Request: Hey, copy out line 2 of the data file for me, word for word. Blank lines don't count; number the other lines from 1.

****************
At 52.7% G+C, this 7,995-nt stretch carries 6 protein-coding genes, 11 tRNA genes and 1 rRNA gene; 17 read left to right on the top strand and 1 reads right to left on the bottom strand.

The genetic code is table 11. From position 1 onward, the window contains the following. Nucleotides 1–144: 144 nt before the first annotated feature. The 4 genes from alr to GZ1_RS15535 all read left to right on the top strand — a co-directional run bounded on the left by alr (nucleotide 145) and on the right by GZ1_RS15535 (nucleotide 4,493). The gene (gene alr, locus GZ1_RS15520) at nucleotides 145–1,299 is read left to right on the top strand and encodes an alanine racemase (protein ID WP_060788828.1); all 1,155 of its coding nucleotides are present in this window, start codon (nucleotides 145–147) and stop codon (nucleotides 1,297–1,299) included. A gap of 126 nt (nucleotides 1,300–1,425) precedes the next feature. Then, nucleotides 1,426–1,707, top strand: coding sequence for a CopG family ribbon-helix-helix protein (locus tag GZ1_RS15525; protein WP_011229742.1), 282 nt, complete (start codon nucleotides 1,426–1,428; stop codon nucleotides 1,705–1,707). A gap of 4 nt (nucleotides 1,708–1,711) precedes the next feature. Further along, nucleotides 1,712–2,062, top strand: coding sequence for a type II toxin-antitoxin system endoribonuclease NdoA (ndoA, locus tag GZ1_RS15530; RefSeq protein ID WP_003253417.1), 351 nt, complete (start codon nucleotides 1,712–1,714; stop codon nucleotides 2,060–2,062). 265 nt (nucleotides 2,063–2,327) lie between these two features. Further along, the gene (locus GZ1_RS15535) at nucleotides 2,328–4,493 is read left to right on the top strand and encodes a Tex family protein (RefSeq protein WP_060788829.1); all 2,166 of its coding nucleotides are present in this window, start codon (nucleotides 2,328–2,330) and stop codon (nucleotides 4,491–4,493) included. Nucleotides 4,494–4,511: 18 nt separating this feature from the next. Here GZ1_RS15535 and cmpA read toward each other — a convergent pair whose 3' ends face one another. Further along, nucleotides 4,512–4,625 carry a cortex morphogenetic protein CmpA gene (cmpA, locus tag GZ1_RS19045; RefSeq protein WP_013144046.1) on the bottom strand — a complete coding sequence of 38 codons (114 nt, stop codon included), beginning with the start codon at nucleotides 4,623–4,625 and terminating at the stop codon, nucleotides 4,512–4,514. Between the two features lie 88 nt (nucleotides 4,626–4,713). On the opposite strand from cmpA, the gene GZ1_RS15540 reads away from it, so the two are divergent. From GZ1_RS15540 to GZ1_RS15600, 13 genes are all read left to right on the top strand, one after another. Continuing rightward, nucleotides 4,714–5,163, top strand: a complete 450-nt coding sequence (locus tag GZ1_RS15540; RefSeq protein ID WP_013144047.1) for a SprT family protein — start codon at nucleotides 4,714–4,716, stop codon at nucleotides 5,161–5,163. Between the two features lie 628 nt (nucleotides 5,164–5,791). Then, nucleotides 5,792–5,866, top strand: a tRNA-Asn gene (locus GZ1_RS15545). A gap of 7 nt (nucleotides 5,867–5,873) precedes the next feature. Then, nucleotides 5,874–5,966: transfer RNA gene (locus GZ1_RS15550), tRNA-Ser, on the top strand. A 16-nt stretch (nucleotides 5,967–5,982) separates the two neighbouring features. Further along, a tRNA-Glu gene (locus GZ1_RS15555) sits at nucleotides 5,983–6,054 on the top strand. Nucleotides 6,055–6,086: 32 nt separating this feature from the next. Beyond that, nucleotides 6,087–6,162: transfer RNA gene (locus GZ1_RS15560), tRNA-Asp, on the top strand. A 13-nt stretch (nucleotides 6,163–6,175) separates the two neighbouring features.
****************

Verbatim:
The genetic code is table 11. From position 1 onward, the window contains the following. Nucleotides 1–144: 144 nt before the first annotated feature. The 4 genes from alr to GZ1_RS15535 all read left to right on the top strand — a co-directional run bounded on the left by alr (nucleotide 145) and on the right by GZ1_RS15535 (nucleotide 4,493). The gene (gene alr, locus GZ1_RS15520) at nucleotides 145–1,299 is read left to right on the top strand and encodes an alanine racemase (protein ID WP_060788828.1); all 1,155 of its coding nucleotides are present in this window, start codon (nucleotides 145–147) and stop codon (nucleotides 1,297–1,299) included. A gap of 126 nt (nucleotides 1,300–1,425) precedes the next feature. Then, nucleotides 1,426–1,707, top strand: coding sequence for a CopG family ribbon-helix-helix protein (locus tag GZ1_RS15525; protein WP_011229742.1), 282 nt, complete (start codon nucleotides 1,426–1,428; stop codon nucleotides 1,705–1,707). A gap of 4 nt (nucleotides 1,708–1,711) precedes the next feature. Further along, nucleotides 1,712–2,062, top strand: coding sequence for a type II toxin-antitoxin system endoribonuclease NdoA (ndoA, locus tag GZ1_RS15530; RefSeq protein ID WP_003253417.1), 351 nt, complete (start codon nucleotides 1,712–1,714; stop codon nucleotides 2,060–2,062). 265 nt (nucleotides 2,063–2,327) lie between these two features. Further along, the gene (locus GZ1_RS15535) at nucleotides 2,328–4,493 is read left to right on the top strand and encodes a Tex family protein (RefSeq protein WP_060788829.1); all 2,166 of its coding nucleotides are present in this window, start codon (nucleotides 2,328–2,330) and stop codon (nucleotides 4,491–4,493) included. Nucleotides 4,494–4,511: 18 nt separating this feature from the next. Here GZ1_RS15535 and cmpA read toward each other — a convergent pair whose 3' ends face one another. Further along, nucleotides 4,512–4,625 carry a cortex morphogenetic protein CmpA gene (cmpA, locus tag GZ1_RS19045; RefSeq protein WP_013144046.1) on the bottom strand — a complete coding sequence of 38 codons (114 nt, stop codon included), beginning with the start codon at nucleotides 4,623–4,625 and terminating at the stop codon, nucleotides 4,512–4,514. Between the two features lie 88 nt (nucleotides 4,626–4,713). On the opposite strand from cmpA, the gene GZ1_RS15540 reads away from it, so the two are divergent. From GZ1_RS15540 to GZ1_RS15600, 13 genes are all read left to right on the top strand, one after another. Continuing rightward, nucleotides 4,714–5,163, top strand: a complete 450-nt coding sequence (locus tag GZ1_RS15540; RefSeq protein ID WP_013144047.1) for a SprT family protein — start codon at nucleotides 4,714–4,716, stop codon at nucleotides 5,161–5,163. Between the two features lie 628 nt (nucleotides 5,164–5,791). Then, nucleotides 5,792–5,866, top strand: a tRNA-Asn gene (locus GZ1_RS15545). A gap of 7 nt (nucleotides 5,867–5,873) precedes the next feature. Then, nucleotides 5,874–5,966: transfer RNA gene (locus GZ1_RS15550), tRNA-Ser, on the top strand. A 16-nt stretch (nucleotides 5,967–5,982) separates the two neighbouring features. Further along, a tRNA-Glu gene (locus GZ1_RS15555) sits at nucleotides 5,983–6,054 on the top strand. Nucleotides 6,055–6,086: 32 nt separating this feature from the next. Beyond that, nucleotides 6,087–6,162: transfer RNA gene (locus GZ1_RS15560), tRNA-Asp, on the top strand. A 13-nt stretch (nucleotides 6,163–6,175) separates the two neighbouring features.